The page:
There are two drivers to achieving the overarching objective of the Rixain law, namely accelerating gender equality in economic and professional spheres. The first driver consists of redefining power in and of itself. It is imperative to undo the completely outdated perception of power, which is often embodied by authoritarian figures insensitive to the needs of professionals in the workplace. Organisations require individuals who excel in attentiveness, empathy, humility, communication and cooperation. Any good leader should possess these essential skills. As it turns out, these are skills more widely employed by women thanks to, or as a consequence of, the gendered demands they face from an early age.
This is why companies must be aware of biases in order to eradicate them, and deeply question their often age-old practices. For instance, it may be relevant to broaden evaluation criteria on employee performance to include qualities now recognised as beneficial, if not essential, to management and leadership – and we are already starting to see some very important organisations implementing these criteria. In 2022, it is no longer up to women to conform to companies, but for companies to adapt to women in the same way they have adapted to men. In a way, it’s about making the company ‘bilingual’.
Furthermore, we must normalise the fact that both women and men leaders have personal lives, imperfections and doubts, which they cannot simply hide in the background. Moreover, leadership teams must become collectives with a modern and inclusive image, and no longer ‘boy clubs’. All this would make positions of power more attractive.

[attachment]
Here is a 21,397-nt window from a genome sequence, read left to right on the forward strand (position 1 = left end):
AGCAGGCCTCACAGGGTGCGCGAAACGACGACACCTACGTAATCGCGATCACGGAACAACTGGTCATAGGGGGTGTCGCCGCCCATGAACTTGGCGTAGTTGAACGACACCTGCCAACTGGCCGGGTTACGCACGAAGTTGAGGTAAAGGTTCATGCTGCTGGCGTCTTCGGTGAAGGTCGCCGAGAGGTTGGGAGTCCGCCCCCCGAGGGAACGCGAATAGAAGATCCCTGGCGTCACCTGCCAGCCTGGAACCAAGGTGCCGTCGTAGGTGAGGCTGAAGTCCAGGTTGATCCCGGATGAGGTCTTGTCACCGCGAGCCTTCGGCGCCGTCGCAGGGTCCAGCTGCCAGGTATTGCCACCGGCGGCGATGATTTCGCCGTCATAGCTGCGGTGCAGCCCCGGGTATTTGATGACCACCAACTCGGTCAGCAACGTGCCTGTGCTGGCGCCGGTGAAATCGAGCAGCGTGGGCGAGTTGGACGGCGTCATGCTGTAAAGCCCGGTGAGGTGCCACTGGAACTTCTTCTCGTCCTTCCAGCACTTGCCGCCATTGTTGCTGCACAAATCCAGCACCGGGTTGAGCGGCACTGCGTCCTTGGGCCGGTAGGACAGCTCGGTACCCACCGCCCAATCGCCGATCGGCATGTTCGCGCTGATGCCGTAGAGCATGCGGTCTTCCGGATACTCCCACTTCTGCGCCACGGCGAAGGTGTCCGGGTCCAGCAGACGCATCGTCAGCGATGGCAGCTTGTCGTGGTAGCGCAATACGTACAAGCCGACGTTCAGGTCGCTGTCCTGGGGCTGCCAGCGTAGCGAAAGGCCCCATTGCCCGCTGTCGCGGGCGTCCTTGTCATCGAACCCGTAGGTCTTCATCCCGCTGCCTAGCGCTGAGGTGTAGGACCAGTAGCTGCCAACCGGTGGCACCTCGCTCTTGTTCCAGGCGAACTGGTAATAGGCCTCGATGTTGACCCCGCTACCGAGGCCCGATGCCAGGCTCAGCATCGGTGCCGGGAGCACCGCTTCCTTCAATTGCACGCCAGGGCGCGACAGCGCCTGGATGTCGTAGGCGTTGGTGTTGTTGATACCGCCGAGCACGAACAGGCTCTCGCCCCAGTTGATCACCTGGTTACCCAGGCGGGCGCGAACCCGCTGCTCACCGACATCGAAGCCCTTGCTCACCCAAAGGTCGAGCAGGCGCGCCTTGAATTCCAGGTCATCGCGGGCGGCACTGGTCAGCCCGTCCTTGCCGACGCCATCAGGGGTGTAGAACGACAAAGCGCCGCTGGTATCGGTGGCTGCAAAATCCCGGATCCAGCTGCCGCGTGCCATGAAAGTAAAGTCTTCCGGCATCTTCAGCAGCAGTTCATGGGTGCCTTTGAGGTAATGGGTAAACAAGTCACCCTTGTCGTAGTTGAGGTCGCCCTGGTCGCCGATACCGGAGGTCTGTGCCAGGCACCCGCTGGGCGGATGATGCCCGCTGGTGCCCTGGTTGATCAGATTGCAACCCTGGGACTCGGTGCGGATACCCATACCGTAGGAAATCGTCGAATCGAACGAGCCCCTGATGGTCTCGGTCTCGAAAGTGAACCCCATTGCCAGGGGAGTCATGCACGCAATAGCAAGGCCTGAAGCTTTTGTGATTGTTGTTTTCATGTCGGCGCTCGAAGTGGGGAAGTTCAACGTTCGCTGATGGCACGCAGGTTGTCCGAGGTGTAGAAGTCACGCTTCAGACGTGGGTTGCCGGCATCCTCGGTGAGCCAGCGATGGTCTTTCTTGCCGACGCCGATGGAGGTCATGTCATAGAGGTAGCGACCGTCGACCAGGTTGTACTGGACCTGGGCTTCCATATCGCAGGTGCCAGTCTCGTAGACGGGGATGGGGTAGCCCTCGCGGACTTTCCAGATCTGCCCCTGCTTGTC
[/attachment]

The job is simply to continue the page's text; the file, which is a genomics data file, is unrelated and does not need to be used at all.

A second important driver that could facilitate the implementation of the Rixain law is rethinking the harsh way we often communicate on the reality of holding power within an organisation. How common is it to hear a leader share the pleasure, satisfaction and interest felt, on a personal level, in the exercise of their role? It is important that men and women of power measure the influence and impact of their words, both internally and externally. Leaders must keep in mind their responsibility as role models, whether they like it or not, as they are often under scrutiny by a diverse intergenerational audience. It is no longer a matter of leaders communicating only on figures and strategic roadmaps, but also highlighting the positive aspects of power for those who hold it.
Being part of top management does not mean partaking in a series of meetings from morning to night under constant, inhumane pressure. It means having the opportunity to take part in exciting debates, joining stimulating circles, enjoying wide-ranging freedom, and above all, serving the general interest to build a better world.
In addition to breaking the glass ceiling, we must urgently rethink how we exercise power and how leaders embody and communicate it. These are two imperatives to achieving gender balance within corporate management boards, and in turn, implementing the Rixain law.
This article was first published in French in Les Echos.
 A study by Bureau Veritas, Safran and the Observatory for Gender Balance, conducted by BVA between January 31 and February 22, 2022.